Majikoi and the Value of Being Different
Maji de Watashi ni Koi Shinasai!, or Majikoi for short, is a visual novel that is, quite simply, one of the most charming visual novels ever written. It centers on a group of childhood friends living in an bustling city populated by the descendants of warriors. It features a huge and colorful cast of characters, each with their own distinct personality and moments to shine. Utilizing a unique blend of genres including romance, action and drama, it creates something completely new the likes of which has never really been seen before.
That last part is key – never been seen before. The "harem" genre is a popular subset of anime and manga that focuses on a typically male protagonist and the multiple women whose affections he earns. It’s a genre that, thankfully, doesn’t take itself very seriously most of the time, but it’s still awash with the same tropes, character types and storylines. Majikoi not only averts these cliches, but makes something different by building on them and specifically pointing them out. Here I talk about all the ways Majikoi differentiates itself from typical harem and ecchi tropes and storylines, and, hopefully, convince you to give it a good read.
I enjoy both games that can be classified as “Bro” and role-playing games and see the division between the two genres illustrates how sexism works perfectly. Men enjoy role-playing games as they are tailored to be genderless, but women have harder time getting into the bro game community. Luckily there are several multiplayer games (Overwatch, MMOs) that appeal to women so it’s not like all multiplayer games are completely off-limits for them.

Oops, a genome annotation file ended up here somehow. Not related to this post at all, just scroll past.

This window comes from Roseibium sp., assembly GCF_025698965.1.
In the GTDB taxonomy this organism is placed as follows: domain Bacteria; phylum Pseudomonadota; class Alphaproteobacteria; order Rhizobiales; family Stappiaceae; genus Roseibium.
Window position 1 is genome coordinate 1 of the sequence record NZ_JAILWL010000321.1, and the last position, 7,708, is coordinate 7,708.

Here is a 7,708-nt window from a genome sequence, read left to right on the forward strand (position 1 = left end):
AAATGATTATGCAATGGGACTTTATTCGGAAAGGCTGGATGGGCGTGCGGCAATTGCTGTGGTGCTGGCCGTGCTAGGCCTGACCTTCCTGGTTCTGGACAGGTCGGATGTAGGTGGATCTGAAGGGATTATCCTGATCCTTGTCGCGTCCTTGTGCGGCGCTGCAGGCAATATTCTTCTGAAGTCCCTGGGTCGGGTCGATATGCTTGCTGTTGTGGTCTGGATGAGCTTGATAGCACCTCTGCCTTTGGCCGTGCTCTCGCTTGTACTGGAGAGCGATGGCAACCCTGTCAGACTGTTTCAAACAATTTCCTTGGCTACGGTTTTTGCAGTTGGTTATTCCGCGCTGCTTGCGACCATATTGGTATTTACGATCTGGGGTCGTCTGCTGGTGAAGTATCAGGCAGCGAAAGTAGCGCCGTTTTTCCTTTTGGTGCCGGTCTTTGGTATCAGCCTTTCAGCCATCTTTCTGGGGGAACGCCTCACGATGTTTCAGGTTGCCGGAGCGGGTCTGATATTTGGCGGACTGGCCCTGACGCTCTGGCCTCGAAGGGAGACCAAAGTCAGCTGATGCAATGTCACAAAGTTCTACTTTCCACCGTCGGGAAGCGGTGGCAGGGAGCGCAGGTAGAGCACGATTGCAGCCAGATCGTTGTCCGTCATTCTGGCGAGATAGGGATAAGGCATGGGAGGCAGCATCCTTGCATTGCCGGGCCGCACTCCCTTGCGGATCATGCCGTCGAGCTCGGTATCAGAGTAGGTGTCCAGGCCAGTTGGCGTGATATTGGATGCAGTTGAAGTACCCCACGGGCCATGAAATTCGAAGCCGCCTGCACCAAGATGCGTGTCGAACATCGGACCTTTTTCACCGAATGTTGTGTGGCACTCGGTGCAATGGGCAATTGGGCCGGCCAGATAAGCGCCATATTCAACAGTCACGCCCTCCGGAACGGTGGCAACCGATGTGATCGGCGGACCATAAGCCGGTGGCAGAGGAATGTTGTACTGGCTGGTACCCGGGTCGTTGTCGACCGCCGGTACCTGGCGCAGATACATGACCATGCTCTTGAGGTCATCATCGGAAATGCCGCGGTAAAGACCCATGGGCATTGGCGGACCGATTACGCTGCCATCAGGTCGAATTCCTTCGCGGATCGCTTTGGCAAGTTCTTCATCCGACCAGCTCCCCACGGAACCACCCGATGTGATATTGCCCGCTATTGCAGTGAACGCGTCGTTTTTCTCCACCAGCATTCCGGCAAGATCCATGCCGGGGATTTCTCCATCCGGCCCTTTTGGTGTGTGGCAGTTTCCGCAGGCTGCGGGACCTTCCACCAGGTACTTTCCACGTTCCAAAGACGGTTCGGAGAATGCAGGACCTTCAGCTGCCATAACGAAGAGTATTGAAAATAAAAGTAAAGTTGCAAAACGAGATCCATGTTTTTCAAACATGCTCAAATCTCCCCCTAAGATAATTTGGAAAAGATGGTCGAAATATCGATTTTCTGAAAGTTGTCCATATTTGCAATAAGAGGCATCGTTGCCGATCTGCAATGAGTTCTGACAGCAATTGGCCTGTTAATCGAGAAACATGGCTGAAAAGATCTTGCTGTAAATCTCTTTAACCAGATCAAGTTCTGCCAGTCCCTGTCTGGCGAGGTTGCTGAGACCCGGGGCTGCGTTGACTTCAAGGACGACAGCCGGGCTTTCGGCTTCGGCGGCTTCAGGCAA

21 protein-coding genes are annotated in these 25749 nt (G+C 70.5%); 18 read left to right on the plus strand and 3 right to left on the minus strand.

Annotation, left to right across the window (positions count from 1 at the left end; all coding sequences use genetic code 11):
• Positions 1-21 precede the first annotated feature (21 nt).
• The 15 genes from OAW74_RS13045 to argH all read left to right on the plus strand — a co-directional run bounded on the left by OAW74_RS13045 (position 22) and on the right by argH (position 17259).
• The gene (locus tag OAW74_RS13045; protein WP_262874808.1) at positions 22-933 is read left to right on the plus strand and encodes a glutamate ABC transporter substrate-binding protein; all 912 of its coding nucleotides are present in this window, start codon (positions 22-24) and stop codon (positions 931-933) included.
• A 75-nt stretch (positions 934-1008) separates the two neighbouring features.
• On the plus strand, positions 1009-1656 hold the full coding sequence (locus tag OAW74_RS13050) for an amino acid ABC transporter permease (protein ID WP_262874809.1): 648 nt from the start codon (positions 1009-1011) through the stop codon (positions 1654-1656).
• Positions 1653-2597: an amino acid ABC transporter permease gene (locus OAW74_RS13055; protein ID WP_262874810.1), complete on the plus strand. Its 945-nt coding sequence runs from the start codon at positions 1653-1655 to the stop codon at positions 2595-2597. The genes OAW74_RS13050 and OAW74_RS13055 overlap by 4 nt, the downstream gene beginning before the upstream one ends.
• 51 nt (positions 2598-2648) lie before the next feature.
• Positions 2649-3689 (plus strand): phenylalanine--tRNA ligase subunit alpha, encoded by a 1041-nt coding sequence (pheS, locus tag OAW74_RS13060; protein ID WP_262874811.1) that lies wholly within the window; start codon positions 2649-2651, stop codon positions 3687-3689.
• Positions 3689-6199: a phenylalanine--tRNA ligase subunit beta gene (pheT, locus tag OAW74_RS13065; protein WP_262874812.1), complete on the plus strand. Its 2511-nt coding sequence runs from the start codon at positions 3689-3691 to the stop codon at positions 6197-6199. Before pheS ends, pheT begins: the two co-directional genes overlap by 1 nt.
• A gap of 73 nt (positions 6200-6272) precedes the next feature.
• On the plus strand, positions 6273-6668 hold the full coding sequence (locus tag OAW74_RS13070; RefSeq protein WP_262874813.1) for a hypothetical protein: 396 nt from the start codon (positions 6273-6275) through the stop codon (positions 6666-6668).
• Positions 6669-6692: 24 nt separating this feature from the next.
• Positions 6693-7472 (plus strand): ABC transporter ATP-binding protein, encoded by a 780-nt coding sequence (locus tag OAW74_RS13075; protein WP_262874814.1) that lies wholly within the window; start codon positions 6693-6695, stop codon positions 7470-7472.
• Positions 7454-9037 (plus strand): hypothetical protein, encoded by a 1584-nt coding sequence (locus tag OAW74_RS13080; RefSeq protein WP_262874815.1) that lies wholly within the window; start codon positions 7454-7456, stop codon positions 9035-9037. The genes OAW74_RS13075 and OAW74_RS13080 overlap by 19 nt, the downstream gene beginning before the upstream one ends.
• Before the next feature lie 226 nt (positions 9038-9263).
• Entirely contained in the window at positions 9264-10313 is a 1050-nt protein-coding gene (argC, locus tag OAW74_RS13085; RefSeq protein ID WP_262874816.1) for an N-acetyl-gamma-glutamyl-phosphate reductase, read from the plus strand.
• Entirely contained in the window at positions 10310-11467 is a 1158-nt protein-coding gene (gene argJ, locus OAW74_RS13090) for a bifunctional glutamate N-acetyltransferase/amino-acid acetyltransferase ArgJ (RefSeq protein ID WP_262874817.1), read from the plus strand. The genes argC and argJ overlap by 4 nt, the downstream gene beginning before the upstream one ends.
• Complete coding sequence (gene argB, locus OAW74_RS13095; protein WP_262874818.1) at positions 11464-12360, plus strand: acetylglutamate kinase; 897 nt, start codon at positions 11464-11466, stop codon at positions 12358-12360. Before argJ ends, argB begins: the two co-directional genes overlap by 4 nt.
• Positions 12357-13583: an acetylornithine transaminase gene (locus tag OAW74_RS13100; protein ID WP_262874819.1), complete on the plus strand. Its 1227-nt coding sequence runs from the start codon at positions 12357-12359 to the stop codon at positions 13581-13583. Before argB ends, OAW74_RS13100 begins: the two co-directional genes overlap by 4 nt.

Not necessarily. Fighting is something that very few people generally do, so when people read those manga they don’t take it as “Oh, I should fight because anyone can do it!” they take it as “Oh, I should reach for my dreams!”. Whereas romance is a very real part of almost everyone’s life, so the message that harem stories send can be applied much more literally.
I absolutely love Bojack Horseman and the way it balances comedy and dark themes. I haven’t seen it yet, but I hear that Moral Orel does the same.
Life is not in absolutes. You’re not either perfect or mediocre with no middle ground in between. In most cases, “perfection” is impossible and striving for it will only hurt yourself in the long run. As someone who suffers from Obsessive-Compulsive Disorder I know this.